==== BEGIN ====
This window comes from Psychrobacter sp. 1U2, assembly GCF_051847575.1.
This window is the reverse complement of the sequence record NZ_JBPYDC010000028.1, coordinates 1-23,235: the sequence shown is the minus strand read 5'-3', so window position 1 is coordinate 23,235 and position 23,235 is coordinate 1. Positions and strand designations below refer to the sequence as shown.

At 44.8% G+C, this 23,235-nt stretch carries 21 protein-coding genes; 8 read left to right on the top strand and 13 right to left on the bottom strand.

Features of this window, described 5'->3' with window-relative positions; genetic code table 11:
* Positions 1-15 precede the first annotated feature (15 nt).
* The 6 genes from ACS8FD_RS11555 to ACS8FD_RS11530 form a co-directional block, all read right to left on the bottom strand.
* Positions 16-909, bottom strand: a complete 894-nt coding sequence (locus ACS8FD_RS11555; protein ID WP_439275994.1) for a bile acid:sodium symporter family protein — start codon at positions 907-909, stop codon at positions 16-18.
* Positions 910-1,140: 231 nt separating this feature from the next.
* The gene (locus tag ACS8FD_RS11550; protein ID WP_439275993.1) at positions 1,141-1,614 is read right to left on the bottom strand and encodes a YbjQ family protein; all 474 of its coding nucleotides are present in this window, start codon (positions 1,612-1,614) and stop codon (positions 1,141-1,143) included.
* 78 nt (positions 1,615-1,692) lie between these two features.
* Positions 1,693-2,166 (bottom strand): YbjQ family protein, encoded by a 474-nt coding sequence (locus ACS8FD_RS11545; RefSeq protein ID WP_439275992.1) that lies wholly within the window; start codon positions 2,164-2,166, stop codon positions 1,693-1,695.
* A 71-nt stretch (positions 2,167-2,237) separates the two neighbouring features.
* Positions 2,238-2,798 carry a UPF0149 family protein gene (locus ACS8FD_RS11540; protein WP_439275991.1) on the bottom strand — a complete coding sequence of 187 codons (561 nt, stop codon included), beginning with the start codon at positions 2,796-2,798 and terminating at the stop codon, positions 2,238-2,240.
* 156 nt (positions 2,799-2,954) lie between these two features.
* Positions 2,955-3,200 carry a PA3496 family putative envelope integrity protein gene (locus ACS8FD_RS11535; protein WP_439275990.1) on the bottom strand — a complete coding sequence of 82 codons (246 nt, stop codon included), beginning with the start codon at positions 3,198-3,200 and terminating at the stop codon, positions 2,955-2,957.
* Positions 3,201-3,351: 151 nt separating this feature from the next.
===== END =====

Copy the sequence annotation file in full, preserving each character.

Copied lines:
This window comes from Psychrobacter sp. 1U2, assembly GCF_051847575.1.
This window is the reverse complement of the sequence record NZ_JBPYDC010000028.1, coordinates 1-23,235: the sequence shown is the minus strand read 5'-3', so window position 1 is coordinate 23,235 and position 23,235 is coordinate 1. Positions and strand designations below refer to the sequence as shown.

At 44.8% G+C, this 23,235-nt stretch carries 21 protein-coding genes; 8 read left to right on the top strand and 13 right to left on the bottom strand.

Features of this window, described 5'->3' with window-relative positions; genetic code table 11:
* Positions 1-15 precede the first annotated feature (15 nt).
* The 6 genes from ACS8FD_RS11555 to ACS8FD_RS11530 form a co-directional block, all read right to left on the bottom strand.
* Positions 16-909, bottom strand: a complete 894-nt coding sequence (locus ACS8FD_RS11555; protein ID WP_439275994.1) for a bile acid:sodium symporter family protein — start codon at positions 907-909, stop codon at positions 16-18.
* Positions 910-1,140: 231 nt separating this feature from the next.
* The gene (locus tag ACS8FD_RS11550; protein ID WP_439275993.1) at positions 1,141-1,614 is read right to left on the bottom strand and encodes a YbjQ family protein; all 474 of its coding nucleotides are present in this window, start codon (positions 1,612-1,614) and stop codon (positions 1,141-1,143) included.
* 78 nt (positions 1,615-1,692) lie between these two features.
* Positions 1,693-2,166 (bottom strand): YbjQ family protein, encoded by a 474-nt coding sequence (locus ACS8FD_RS11545; RefSeq protein ID WP_439275992.1) that lies wholly within the window; start codon positions 2,164-2,166, stop codon positions 1,693-1,695.
* A 71-nt stretch (positions 2,167-2,237) separates the two neighbouring features.
* Positions 2,238-2,798 carry a UPF0149 family protein gene (locus ACS8FD_RS11540; protein WP_439275991.1) on the bottom strand — a complete coding sequence of 187 codons (561 nt, stop codon included), beginning with the start codon at positions 2,796-2,798 and terminating at the stop codon, positions 2,238-2,240.
* 156 nt (positions 2,799-2,954) lie between these two features.
* Positions 2,955-3,200 carry a PA3496 family putative envelope integrity protein gene (locus ACS8FD_RS11535; protein WP_439275990.1) on the bottom strand — a complete coding sequence of 82 codons (246 nt, stop codon included), beginning with the start codon at positions 3,198-3,200 and terminating at the stop codon, positions 2,955-2,957.
* Positions 3,201-3,351: 151 nt separating this feature from the next.